1. Keep things organised
Ensure there’s a clear sense of structure to your data, so that you can access any information relating to the whole school, followed by each key stage, year group, class, group and pupil.
2. Remember the vital statistics
Whatever system you use, you must be able at any point in the year to show the percentage of pupils below, at, or above the expected standard – as well as those pupils making below expected, expected, or accelerated progress. You should be able to then break this down into groups, such as boys, girls, more able pupils, children with SEND and so on.
3. Use colours
Different shades can indicate degrees of significance, but don’t overdo it. Set viable and commonly accepted thresholds, such as, for example, the point at which a pupil starts making accelerated progress.
4. Include pupil numbers and percentages
Remember that percentages with small cohorts can be misleading, and that some pupils may be counted in data more than once. A disadvantaged boy with SEND who is also a persistent absentee could potentially be affecting your data multiple times. By the same token, that ‘100% of disadvantaged pupils in 6T making more than expected progress’ may represent just one pupil.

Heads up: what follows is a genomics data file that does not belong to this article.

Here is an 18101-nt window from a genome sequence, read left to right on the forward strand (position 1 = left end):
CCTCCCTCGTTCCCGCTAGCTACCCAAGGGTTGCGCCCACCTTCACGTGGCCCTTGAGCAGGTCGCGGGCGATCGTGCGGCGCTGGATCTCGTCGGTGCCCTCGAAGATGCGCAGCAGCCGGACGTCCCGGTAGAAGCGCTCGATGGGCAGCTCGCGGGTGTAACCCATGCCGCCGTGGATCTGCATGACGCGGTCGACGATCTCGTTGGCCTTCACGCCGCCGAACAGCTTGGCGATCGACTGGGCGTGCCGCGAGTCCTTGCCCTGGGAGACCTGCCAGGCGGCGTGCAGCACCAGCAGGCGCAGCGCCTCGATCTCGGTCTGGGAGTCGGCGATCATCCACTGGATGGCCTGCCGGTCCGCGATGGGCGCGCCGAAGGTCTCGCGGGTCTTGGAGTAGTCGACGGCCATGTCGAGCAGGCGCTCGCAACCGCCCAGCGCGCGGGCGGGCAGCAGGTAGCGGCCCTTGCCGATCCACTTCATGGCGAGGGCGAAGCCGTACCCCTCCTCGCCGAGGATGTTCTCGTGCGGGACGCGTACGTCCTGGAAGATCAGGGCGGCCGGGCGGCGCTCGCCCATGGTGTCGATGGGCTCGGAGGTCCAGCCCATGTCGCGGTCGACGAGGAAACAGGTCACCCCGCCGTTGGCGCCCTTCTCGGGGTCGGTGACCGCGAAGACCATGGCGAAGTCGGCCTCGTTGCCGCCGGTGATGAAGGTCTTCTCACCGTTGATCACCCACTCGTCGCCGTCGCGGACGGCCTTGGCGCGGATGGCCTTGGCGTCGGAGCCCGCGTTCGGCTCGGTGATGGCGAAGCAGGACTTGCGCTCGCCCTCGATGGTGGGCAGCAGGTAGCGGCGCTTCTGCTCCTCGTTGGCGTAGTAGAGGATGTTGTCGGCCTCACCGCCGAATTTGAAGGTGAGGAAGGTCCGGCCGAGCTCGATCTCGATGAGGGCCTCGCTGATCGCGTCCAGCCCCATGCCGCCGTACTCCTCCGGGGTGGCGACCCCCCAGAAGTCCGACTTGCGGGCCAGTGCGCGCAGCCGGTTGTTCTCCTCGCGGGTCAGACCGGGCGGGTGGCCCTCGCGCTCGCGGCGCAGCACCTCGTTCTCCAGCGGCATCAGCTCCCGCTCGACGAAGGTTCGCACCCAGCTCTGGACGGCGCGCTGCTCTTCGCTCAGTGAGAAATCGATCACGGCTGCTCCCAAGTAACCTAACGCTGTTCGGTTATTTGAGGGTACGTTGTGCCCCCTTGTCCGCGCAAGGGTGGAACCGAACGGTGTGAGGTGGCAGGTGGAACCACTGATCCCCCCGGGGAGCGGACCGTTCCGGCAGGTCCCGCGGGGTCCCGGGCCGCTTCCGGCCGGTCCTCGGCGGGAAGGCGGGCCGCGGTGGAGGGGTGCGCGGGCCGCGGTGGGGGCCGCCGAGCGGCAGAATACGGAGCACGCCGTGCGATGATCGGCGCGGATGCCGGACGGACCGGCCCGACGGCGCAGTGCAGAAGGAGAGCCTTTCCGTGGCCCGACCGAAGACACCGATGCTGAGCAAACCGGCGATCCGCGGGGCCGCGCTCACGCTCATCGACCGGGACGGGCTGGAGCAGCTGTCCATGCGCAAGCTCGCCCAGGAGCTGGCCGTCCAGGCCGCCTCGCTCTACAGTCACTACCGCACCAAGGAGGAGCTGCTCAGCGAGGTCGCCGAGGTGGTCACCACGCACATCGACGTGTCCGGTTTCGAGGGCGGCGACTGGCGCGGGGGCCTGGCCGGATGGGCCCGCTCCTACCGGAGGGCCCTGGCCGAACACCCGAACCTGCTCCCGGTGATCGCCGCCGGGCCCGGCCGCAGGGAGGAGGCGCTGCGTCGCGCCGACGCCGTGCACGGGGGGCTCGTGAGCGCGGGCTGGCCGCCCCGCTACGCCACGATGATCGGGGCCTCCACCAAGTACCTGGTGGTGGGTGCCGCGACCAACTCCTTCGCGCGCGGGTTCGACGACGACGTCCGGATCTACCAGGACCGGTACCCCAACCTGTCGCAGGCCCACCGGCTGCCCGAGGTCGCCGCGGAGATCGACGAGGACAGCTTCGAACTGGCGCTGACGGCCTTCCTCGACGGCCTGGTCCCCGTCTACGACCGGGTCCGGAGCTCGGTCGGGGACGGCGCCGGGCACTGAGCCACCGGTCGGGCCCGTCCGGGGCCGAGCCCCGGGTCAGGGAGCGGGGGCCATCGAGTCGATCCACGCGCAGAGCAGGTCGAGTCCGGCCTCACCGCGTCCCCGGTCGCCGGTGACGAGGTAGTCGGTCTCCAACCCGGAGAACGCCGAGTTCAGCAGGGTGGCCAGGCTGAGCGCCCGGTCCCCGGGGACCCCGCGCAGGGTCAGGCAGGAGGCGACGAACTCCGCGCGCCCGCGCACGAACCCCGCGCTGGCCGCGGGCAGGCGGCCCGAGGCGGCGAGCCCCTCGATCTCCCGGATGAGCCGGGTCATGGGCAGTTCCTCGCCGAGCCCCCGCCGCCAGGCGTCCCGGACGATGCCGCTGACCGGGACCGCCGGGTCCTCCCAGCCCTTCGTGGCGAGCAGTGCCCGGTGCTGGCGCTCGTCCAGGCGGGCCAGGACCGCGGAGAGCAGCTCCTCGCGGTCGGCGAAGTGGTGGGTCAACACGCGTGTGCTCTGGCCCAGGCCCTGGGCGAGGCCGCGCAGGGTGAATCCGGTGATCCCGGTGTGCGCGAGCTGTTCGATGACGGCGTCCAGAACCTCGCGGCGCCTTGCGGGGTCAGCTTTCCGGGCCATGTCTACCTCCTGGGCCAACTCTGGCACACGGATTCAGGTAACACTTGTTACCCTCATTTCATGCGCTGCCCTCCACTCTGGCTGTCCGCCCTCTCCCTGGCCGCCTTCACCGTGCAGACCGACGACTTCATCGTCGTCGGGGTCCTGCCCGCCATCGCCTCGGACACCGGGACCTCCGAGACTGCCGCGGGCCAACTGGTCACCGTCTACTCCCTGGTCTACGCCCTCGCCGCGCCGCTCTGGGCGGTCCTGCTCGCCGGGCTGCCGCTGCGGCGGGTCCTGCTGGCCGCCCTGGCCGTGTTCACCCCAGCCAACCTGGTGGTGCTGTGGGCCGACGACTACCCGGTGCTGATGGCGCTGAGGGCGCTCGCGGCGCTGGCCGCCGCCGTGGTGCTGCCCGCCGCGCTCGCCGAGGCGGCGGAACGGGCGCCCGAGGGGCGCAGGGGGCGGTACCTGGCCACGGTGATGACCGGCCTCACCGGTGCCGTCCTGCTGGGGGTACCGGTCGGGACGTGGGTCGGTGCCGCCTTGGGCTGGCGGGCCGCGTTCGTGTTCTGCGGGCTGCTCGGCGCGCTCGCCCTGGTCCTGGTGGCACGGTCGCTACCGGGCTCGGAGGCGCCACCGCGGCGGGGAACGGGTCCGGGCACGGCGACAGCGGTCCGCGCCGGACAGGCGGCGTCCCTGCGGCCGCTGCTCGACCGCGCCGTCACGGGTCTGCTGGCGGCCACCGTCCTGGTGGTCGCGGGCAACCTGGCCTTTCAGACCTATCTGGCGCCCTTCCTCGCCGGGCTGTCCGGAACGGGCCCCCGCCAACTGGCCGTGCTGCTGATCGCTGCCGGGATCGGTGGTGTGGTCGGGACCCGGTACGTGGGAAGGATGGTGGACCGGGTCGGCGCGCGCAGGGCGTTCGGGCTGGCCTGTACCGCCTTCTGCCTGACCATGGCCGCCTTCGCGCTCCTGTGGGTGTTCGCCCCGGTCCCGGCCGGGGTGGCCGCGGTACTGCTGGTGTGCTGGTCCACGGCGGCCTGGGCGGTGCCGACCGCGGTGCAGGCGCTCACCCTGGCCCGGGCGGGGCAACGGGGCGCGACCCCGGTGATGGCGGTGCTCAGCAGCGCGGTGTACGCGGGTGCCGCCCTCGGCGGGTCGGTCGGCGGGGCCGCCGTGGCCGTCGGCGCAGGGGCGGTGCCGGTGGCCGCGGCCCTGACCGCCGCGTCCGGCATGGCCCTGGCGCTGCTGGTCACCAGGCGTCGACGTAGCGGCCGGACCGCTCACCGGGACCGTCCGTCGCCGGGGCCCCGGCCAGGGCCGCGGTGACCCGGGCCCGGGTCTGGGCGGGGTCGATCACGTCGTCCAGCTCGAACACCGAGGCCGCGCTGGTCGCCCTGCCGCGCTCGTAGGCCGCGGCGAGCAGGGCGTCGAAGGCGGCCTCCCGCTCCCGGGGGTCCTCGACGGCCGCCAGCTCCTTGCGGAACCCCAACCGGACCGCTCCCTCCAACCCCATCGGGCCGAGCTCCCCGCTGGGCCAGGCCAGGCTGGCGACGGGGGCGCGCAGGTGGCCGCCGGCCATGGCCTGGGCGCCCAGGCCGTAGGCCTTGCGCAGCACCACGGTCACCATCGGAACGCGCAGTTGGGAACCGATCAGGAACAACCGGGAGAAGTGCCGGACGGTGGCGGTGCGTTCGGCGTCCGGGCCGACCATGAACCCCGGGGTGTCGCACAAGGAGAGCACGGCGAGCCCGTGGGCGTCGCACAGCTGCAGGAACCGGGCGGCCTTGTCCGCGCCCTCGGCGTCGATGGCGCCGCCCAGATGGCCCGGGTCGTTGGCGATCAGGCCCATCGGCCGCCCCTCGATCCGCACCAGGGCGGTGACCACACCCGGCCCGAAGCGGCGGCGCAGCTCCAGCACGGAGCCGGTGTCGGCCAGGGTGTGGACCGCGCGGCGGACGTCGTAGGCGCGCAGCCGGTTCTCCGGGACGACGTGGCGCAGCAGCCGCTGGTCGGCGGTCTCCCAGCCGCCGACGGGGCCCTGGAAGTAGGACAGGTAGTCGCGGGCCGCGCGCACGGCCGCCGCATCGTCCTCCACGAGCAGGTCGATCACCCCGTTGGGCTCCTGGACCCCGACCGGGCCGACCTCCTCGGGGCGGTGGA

5. Tailor your data to different audiences
The same data set is unlikely to serve pupils, parents, teachers, senior leaders, governors, Ofsted and LAs equally well. Everybody likes a summative overview of distilled ‘big message’ data presented over a page or two – the finer detail can sit beneath this.
6. Analyse the data and extract key messages
There’s no point in just presenting a load of numbers – formulate a narrative.
7. Formulate a response
What patterns or performances warrant further action or a strategy? Which are things that you should just monitor and keep an eye on?
8. Ensure your teacher assessments are accurate
Fail to do this, and it’ll be ‘rubbish in, rubbish out’. Get involved in in-school and school-to-school moderation, and perhaps attend some LA training, to ensure accuracy in your teacher assessments.
9. Don’t expect the data to explain everything
Data is useful for quantifying performance, but it can’t tell us everything about the human beings behind the numbers. There may well be one or more ‘back stories’. If you opt to highlight any outliers, make sure you can refer to case studies of actions taken with them.
10. The same advice applies elsewhere
The principles above are equally relevant to other forms of data collection, such as attendance, persistent absence, exclusions, parent surveys and so forth.
Grahame Smith is school improvement manager at Havering School Improvement Services